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language = "English",
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Identification and guided treatment of ventricular dysfunction in general practice using blood B-type natriuretic peptide. / Mant, David; Hobbs, Richard; Glasziou, Paul; Wright, Lucy; Hare, Rachel; Perera, Rafael; Price, Christopher; Cowie, Martin.

In: British Journal of General Practice, Vol. 58, No. 551, 06.2008, p. 393-399.

Research output: Contribution to journalArticleResearchpeer-review

TY - JOUR

T1 - Identification and guided treatment of ventricular dysfunction in general practice using blood B-type natriuretic peptide

AU - Mant, David

AU - Hobbs, Richard

AU - Glasziou, Paul

AU - Wright, Lucy

AU - Hare, Rachel

AU - Perera, Rafael

AU - Price, Christopher

AU - Cowie, Martin

PY - 2008/6

Y1 - 2008/6

N2 - BackgroundB-type natriuretic peptide (BNP) is a blood test which detects ventricular wall stretch and is being increasingly used in primary care on limited evidence.AimTo assess the practical implications and potential clinical benefit of measuring BNP to identify and guide the treatment of undiagnosed or under-treated ventricular dysfunction in at-risk patients.Design of studyScreening study with single-arm intervention.SettingA total of 1918 patients with diabetes mellitus or ischaemic heart disease aged >= 65 years registered with 12 general practices were invited; 76 patients with elevated BNP underwent BNP-guided treatment titration.MethodEligible patients were invited to attend for a blood test at their own practice; those with a persistently elevated plasma BNP concentration (>43.3 pmol/l) after repeat measurement were offered initiation or up-titration of treatment guided by remeasurement of BNP with a target concentration ofResultsSeven-hundred and fifty-nine patients (40%) attended for screening; 76 (10% of 759) commenced treatment titration. Of these 76 patients, 64 (84%) were asymptomatic or had only mild breathlessness. Maximum titration effect was achieved by the second visit when 27 (36%) had achieved the BNP target concentration and the mean reduction was 10.8 pmol/l (PConclusionAbout 10% of patients with diabetes or cardiovascular disease on GP morbidity registers have a persistently raised plasma BNP concentration. Simple adjustment of their drug treatment may reduce their BNP and associated mortality risk, but further up-titration against BNP is only possible if the within-person biological variability of measurement can be reduced.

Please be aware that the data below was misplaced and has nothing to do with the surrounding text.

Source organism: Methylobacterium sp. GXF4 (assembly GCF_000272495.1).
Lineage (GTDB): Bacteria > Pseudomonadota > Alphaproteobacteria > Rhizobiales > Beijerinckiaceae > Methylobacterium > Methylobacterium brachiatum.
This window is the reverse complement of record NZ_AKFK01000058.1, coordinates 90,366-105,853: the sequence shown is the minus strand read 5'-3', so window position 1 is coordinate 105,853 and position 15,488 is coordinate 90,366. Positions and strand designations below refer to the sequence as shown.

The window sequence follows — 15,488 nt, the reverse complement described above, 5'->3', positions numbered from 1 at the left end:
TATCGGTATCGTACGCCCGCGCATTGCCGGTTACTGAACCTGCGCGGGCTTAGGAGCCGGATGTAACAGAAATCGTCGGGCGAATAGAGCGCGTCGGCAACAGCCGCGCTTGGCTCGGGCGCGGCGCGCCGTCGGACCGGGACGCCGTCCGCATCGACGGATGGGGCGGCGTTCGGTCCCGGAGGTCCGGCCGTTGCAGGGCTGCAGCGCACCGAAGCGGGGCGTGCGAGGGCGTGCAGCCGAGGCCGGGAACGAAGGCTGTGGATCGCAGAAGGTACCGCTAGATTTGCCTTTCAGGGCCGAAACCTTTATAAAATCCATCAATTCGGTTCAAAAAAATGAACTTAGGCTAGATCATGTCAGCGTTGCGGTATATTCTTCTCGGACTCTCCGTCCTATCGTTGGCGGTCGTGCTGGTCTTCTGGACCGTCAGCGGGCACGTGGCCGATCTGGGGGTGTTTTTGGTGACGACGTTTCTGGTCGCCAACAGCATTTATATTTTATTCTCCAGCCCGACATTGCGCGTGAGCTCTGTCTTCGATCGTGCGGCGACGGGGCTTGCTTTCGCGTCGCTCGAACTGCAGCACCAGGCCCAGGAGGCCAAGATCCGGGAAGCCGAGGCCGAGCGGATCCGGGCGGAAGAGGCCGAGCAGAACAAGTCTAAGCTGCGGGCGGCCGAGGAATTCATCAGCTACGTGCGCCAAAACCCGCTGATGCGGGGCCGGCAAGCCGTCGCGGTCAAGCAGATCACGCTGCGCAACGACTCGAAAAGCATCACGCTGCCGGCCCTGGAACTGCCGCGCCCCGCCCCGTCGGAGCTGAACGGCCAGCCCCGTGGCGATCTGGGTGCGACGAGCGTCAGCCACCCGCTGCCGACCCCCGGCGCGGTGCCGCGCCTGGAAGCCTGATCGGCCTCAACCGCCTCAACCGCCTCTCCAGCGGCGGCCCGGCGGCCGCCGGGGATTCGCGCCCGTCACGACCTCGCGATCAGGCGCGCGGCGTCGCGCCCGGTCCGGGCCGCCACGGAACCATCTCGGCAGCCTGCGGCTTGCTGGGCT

AB - BackgroundB-type natriuretic peptide (BNP) is a blood test which detects ventricular wall stretch and is being increasingly used in primary care on limited evidence.AimTo assess the practical implications and potential clinical benefit of measuring BNP to identify and guide the treatment of undiagnosed or under-treated ventricular dysfunction in at-risk patients.Design of studyScreening study with single-arm intervention.SettingA total of 1918 patients with diabetes mellitus or ischaemic heart disease aged >= 65 years registered with 12 general practices were invited; 76 patients with elevated BNP underwent BNP-guided treatment titration.MethodEligible patients were invited to attend for a blood test at their own practice; those with a persistently elevated plasma BNP concentration (>43.3 pmol/l) after repeat measurement were offered initiation or up-titration of treatment guided by remeasurement of BNP with a target concentration ofResultsSeven-hundred and fifty-nine patients (40%) attended for screening; 76 (10% of 759) commenced treatment titration. Of these 76 patients, 64 (84%) were asymptomatic or had only mild breathlessness. Maximum titration effect was achieved by the second visit when 27 (36%) had achieved the BNP target concentration and the mean reduction was 10.8 pmol/l (PConclusionAbout 10% of patients with diabetes or cardiovascular disease on GP morbidity registers have a persistently raised plasma BNP concentration. Simple adjustment of their drug treatment may reduce their BNP and associated mortality risk, but further up-titration against BNP is only possible if the within-person biological variability of measurement can be reduced.

U2 - 10.3399/bjgp08X299209

DO - 10.3399/bjgp08X299209

M3 - Article

VL - 58

SP - 393

EP - 399

JO - Journal of the Royal College of General Practitioners

JF - Journal of the Royal College of General Practitioners

SN - 0960-1643

IS - 551

ER -